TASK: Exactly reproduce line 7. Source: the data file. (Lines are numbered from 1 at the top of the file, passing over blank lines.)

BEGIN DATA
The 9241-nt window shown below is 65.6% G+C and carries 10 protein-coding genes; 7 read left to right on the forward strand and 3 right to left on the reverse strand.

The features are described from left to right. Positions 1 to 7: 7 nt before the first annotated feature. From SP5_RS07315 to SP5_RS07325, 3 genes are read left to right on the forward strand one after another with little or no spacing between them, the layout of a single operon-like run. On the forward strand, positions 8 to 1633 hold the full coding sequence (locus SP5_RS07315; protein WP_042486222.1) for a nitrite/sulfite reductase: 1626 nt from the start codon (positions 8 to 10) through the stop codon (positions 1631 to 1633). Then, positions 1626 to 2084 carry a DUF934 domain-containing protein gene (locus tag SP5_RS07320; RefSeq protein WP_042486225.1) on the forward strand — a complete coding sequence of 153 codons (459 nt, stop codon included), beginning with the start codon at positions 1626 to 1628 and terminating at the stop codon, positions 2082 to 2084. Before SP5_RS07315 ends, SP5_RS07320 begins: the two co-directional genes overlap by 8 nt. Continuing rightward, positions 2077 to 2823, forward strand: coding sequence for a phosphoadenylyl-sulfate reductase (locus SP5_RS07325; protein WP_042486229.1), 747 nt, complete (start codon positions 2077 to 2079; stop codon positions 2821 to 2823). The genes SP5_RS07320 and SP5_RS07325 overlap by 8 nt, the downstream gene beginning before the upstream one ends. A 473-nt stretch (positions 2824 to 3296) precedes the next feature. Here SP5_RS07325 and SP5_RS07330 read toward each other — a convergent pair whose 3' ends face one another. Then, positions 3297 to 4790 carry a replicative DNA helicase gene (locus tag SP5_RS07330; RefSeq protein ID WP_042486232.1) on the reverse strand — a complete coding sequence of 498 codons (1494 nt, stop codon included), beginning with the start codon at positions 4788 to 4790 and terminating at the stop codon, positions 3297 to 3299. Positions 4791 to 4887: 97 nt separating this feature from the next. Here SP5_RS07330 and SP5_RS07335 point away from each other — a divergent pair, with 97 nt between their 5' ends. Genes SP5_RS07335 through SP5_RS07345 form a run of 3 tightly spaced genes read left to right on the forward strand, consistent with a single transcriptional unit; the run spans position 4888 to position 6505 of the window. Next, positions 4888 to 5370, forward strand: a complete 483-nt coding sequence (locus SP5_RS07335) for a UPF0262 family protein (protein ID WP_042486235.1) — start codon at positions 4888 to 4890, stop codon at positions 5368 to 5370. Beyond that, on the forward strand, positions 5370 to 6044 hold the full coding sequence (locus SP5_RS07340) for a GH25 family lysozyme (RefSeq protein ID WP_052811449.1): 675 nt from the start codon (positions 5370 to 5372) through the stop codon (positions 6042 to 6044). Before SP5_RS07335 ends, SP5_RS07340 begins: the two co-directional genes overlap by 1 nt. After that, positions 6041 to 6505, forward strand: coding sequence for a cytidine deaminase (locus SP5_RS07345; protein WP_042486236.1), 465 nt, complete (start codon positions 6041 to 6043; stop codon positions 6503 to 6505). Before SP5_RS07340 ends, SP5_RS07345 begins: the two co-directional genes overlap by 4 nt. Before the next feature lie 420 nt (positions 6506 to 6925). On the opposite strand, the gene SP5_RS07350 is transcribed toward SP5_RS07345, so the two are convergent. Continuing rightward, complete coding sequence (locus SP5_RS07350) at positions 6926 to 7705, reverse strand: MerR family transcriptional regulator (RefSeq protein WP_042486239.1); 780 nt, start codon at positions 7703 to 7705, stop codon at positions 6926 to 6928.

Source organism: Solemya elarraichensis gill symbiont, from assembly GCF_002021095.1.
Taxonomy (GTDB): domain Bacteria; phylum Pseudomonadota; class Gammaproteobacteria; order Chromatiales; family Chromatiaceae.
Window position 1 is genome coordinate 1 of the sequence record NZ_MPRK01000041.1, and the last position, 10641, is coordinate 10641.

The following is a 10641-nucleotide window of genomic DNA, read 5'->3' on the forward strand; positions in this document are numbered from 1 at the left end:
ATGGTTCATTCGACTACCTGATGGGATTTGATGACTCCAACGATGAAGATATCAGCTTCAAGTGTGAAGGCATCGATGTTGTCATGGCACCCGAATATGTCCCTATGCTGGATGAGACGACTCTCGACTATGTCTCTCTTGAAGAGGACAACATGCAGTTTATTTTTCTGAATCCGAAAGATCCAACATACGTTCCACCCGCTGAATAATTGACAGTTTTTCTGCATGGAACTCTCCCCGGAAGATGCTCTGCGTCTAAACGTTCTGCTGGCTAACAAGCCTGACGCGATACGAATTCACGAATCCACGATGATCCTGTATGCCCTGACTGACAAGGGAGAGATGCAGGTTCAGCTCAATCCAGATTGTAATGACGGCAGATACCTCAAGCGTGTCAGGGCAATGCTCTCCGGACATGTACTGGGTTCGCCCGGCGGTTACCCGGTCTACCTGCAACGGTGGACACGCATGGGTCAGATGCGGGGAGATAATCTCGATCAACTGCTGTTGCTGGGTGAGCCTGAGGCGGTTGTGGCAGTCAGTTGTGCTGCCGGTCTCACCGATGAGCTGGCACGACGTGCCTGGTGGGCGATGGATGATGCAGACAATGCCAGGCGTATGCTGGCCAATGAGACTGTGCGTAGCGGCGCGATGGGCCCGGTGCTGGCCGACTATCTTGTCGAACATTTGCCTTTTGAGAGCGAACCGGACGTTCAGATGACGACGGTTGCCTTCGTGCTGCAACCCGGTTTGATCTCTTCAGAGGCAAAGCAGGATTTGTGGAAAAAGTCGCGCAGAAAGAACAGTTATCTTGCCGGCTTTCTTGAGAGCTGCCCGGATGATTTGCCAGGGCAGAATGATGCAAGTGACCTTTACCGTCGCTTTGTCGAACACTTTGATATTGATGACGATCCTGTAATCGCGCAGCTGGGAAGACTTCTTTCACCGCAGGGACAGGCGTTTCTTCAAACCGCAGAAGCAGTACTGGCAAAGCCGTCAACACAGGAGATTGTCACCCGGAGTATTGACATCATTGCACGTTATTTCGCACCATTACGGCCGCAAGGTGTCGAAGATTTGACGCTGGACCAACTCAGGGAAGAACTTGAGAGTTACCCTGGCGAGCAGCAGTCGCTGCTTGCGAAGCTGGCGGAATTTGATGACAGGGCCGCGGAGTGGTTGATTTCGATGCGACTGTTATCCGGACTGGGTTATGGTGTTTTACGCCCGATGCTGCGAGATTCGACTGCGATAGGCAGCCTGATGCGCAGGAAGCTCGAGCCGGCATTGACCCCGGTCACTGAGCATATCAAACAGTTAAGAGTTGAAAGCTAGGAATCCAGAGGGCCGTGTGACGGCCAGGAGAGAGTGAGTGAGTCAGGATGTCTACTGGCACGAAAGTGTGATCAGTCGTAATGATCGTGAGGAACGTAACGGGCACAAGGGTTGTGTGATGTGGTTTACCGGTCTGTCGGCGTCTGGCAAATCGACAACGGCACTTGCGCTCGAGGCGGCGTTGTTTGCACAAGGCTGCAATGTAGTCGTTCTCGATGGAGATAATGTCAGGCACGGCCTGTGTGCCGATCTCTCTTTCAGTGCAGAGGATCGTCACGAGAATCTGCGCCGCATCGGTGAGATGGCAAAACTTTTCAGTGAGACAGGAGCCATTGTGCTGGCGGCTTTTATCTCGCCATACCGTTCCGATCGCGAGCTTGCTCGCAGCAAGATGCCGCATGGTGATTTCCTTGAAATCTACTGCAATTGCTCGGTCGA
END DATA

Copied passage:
ATGGTTCATTCGACTACCTGATGGGATTTGATGACTCCAACGATGAAGATATCAGCTTCAAGTGTGAAGGCATCGATGTTGTCATGGCACCCGAATATGTCCCTATGCTGGATGAGACGACTCTCGACTATGTCTCTCTTGAAGAGGACAACATGCAGTTTATTTTTCTGAATCCGAAAGATCCAACATACGTTCCACCCGCTGAATAATTGACAGTTTTTCTGCATGGAACTCTCCCCGGAAGATGCTCTGCGTCTAAACGTTCTGCTGGCTAACAAGCCTGACGCGATACGAATTCACGAATCCACGATGATCCTGTATGCCCTGACTGACAAGGGAGAGATGCAGGTTCAGCTCAATCCAGATTGTAATGACGGCAGATACCTCAAGCGTGTCAGGGCAATGCTCTCCGGACATGTACTGGGTTCGCCCGGCGGTTACCCGGTCTACCTGCAACGGTGGACACGCATGGGTCAGATGCGGGGAGATAATCTCGATCAACTGCTGTTGCTGGGTGAGCCTGAGGCGGTTGTGGCAGTCAGTTGTGCTGCCGGTCTCACCGATGAGCTGGCACGACGTGCCTGGTGGGCGATGGATGATGCAGACAATGCCAGGCGTATGCTGGCCAATGAGACTGTGCGTAGCGGCGCGATGGGCCCGGTGCTGGCCGACTATCTTGTCGAACATTTGCCTTTTGAGAGCGAACCGGACGTTCAGATGACGACGGTTGCCTTCGTGCTGCAACCCGGTTTGATCTCTTCAGAGGCAAAGCAGGATTTGTGGAAAAAGTCGCGCAGAAAGAACAGTTATCTTGCCGGCTTTCTTGAGAGCTGCCCGGATGATTTGCCAGGGCAGAATGATGCAAGTGACCTTTACCGTCGCTTTGTCGAACACTTTGATATTGATGACGATCCTGTAATCGCGCAGCTGGGAAGACTTCTTTCACCGCAGGGACAGGCGTTTCTTCAAACCGCAGAAGCAGTACTGGCAAAGCCGTCAACACAGGAGATTGTCACCCGGAGTATTGACATCATTGCACGTTATTTCGCACCATTACGGCCGCAAGGTGTCGAAGATTTGACGCTGGACCAACTCAGGGAAGAACTTGAGAGTTACCCTGGCGAGCAGCAGTCGCTGCTTGCGAAGCTGGCGGAATTTGATGACAGGGCCGCGGAGTGGTTGATTTCGATGCGACTGTTATCCGGACTGGGTTATGGTGTTTTACGCCCGATGCTGCGAGATTCGACTGCGATAGGCAGCCTGATGCGCAGGAAGCTCGAGCCGGCATTGACCCCGGTCACTGAGCATATCAAACAGTTAAGAGTTGAAAGCTAGGAATCCAGAGGGCCGTGTGACGGCCAGGAGAGAGTGAGTGAGTCAGGATGTCTACTGGCACGAAAGTGTGATCAGTCGTAATGATCGTGAGGAACGTAACGGGCACAAGGGTTGTGTGATGTGGTTTACCGGTCTGTCGGCGTCTGGCAAATCGACAACGGCACTTGCGCTCGAGGCGGCGTTGTTTGCACAAGGCTGCAATGTAGTCGTTCTCGATGGAGATAATGTCAGGCACGGCCTGTGTGCCGATCTCTCTTTCAGTGCAGAGGATCGTCACGAGAATCTGCGCCGCATCGGTGAGATGGCAAAACTTTTCAGTGAGACAGGAGCCATTGTGCTGGCGGCTTTTATCTCGCCATACCGTTCCGATCGCGAGCTTGCTCGCAGCAAGATGCCGCATGGTGATTTCCTTGAAATCTACTGCAATTGCTCGGTCGA